Global Change Analysis Model (GCAM)

logo - PNNL - Pacific Northwest National Laboratory
Abstract: GCAM is a long-term, integrated human and earth systems model that links a global energy-economy-agriculture-land-use model with a simple climate model. GCAM (version 5.3) models global energy with a spatial resolution of 32 economic regions and global agriculture and land use in over 380 water basins. In terms of bioenergy, GCAM provides quantitative analyses of the potential role, impacts, and sustainability of bioenergy production and use that considers economic interactions across all domestic and global energy and agriculture sectors. Bioenergy production is modeled from a number of feedstocks including dedicated bioenergy crops, residues from agriculture and forestry, and waste streams.
On the demand side, bioenergy can be transformed into several types of energy carriers including liquid fuels, gas, electric power, and hydrogen, and it can be burned directly in energy end uses for heat and steam. In GCAM analysis, bioenergy competes economically in the energy system with fossil energy, nuclear energy, and other renewable resources. GCAM is typically run in 5-year time steps to the year 2100, though other intervals are possible. GCAM is a community model with a worldwide user base, can be run on desktop and laptop computers in under an hour, and is available for download.
Model/Tool Platform:
General Modeling Type:
Hybrid / other: Long-term Economic Equilibrium of Agriculture, Energy, and Related Markets
Primary analytical purpose:
Cross-sector analysis: Integrative scenario assessment of the interactions across parts of the supply chain or multiple market sectors.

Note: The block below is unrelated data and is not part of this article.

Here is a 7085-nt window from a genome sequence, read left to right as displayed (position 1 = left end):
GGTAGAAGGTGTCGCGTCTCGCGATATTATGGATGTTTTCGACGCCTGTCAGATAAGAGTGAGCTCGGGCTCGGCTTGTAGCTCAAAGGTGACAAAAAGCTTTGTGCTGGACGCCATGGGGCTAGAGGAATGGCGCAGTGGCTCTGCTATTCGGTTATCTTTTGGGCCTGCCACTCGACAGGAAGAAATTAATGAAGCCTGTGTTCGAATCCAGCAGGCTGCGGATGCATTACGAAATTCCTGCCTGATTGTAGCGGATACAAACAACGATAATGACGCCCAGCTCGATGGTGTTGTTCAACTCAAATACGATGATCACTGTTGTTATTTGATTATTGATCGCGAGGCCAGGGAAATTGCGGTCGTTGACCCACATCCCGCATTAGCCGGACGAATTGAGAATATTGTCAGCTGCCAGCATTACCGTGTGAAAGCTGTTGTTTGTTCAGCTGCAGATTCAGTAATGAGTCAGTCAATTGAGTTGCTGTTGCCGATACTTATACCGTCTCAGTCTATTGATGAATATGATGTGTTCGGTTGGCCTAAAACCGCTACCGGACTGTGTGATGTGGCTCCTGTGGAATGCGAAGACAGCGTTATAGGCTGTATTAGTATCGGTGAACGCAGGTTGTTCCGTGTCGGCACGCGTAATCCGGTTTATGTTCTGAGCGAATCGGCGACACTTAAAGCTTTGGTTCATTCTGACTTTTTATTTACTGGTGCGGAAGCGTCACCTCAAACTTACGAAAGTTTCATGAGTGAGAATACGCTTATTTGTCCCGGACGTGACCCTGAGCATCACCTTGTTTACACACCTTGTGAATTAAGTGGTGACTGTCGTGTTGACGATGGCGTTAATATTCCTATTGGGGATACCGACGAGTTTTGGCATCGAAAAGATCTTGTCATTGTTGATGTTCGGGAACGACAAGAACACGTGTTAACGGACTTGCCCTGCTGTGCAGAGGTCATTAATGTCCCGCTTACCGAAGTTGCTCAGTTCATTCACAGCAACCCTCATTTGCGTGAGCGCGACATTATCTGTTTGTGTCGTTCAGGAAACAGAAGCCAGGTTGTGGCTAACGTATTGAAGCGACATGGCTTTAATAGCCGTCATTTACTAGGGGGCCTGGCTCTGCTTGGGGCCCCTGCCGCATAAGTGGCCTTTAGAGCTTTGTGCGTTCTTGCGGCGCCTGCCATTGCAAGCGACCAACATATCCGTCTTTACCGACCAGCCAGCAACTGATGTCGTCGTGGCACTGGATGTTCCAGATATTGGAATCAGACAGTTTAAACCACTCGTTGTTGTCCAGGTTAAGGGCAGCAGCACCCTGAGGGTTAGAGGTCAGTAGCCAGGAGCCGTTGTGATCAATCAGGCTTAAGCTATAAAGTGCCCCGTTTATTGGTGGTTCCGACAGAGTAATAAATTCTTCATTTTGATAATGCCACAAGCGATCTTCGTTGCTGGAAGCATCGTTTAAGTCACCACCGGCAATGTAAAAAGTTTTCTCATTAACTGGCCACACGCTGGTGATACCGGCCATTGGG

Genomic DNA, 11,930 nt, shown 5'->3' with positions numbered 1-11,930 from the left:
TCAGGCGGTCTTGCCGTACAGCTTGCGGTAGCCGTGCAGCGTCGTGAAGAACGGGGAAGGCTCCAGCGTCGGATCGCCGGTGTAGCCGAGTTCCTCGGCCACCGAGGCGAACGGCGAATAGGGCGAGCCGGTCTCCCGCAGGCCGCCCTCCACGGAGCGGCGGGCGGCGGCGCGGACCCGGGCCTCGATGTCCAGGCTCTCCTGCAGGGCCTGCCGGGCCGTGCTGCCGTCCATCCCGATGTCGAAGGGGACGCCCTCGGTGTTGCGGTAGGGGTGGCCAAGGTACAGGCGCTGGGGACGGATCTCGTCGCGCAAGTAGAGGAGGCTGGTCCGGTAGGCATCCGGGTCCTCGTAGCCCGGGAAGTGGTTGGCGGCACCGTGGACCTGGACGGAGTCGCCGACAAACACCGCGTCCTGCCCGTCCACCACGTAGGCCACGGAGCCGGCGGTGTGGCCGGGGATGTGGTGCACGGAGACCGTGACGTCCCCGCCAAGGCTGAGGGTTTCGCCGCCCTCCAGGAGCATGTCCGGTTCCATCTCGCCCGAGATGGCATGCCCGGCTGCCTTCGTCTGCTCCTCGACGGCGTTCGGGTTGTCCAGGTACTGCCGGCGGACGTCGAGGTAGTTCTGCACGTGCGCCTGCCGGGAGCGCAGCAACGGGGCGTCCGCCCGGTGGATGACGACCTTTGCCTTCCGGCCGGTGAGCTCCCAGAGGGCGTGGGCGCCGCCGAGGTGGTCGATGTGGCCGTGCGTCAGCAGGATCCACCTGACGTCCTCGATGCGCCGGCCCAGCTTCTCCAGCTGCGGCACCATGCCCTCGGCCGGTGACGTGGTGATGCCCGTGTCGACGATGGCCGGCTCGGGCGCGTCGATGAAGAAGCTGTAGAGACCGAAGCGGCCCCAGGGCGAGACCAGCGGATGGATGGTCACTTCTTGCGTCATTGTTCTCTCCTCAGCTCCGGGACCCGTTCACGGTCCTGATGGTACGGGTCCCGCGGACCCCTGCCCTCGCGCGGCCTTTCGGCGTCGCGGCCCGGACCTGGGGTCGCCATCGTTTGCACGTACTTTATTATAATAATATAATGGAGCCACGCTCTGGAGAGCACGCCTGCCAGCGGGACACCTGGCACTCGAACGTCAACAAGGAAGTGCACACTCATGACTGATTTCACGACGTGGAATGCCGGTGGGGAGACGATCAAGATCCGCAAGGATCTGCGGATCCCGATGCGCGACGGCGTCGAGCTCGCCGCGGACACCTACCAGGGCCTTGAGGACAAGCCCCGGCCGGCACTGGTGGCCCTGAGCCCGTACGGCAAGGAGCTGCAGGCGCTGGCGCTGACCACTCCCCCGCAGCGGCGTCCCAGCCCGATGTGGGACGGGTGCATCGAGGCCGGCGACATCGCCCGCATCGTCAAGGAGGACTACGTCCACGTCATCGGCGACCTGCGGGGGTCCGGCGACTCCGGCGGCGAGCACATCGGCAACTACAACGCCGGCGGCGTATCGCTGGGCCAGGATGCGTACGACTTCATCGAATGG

Secondary analytical purpose:
Feedstock market assessment: Assessment of potential feedstock resources using an approach that evaluates the market sector producing the feedstock (e.g., agriculture or forestry).
Metric categories:
  • Environmental:
    • Air Quality (non-GHG emissions)
    • Environmental Productivity (feedstock-related, e.g., NPP or yield)
    • GHG Emissions
    • Water Impacts (quality and/or quantity)
  • Socio-economic:
    • Employment
    • Energy Security
    • Process Productivity (conversion-related, e.g., yield)
    • Techno-economic Impact
    • Trade
Geospatial resolution:
Temporal resolution:
PNNL - Pacific Northwest National Laboratory
Principal investigator:
Marshall Wise
Model start year:
Model last updated:
Development status:
Fully Developed with periodic updates
Level of validation/review:
External Peer Review / Publicly Released
Model scope:
Supply chain elements
Biomass Supply
Feedstock Logistics
End Use
  • Feedstock Types
    • Starch
    • Sugar Crops
    • Oil Crops
    • Fiber Crops
    • Cover Crops and Hay
    • Agricultural Residues
    • Herbaceous Energy Crops
    • Forest Residues
    • Forest Resources
    • Woody Energy Crops
    • Solid Wastes (e.g., MSW, C&D, yard trimmings)
    • Landfill Gas
  • Conversion Technology
    • Starch to Sugars
    • Lignocellulosic Biomass to Sugars
    • Lignocellulosic Biomass to Gaseous Intermediate
    • Lignocellulosic Biomass to Biocrude Intermediate (TC)
    • Biomass-Based Oil Extraction
    • Syngas Catalytic Upgrading
    • Sugar Catalytic Upgrading
    • Oil Catalytic Upgrading
    • Sugar Biological Upgrading
    • Syngas Biological Upgrading
    • Alcohol Catalytic (e.g., ethanol or isobutanol to jet)
  • Products/Process Outputs
    • Transportation Fuels - Biodiesel
    • Transportation Fuels - Ethanol
    • Transportation Fuels - Renewable Diesel
    • Transportation Fuels - Renewable Gasoline
    • Transportation Fuels - Renewable Jet
    • Renewable Natural Gas
    • Biopower
    • Biohydrogen
    • Bioproducts
    • Other Process Output
  • Transportation Market Segment
    • Light Duty Vehicles
    • Heavy Duty Vehicles
    • Trains
    • Aviation
    • Marine
Information last updated: Sep. 17, 2019 13:45:46 EDT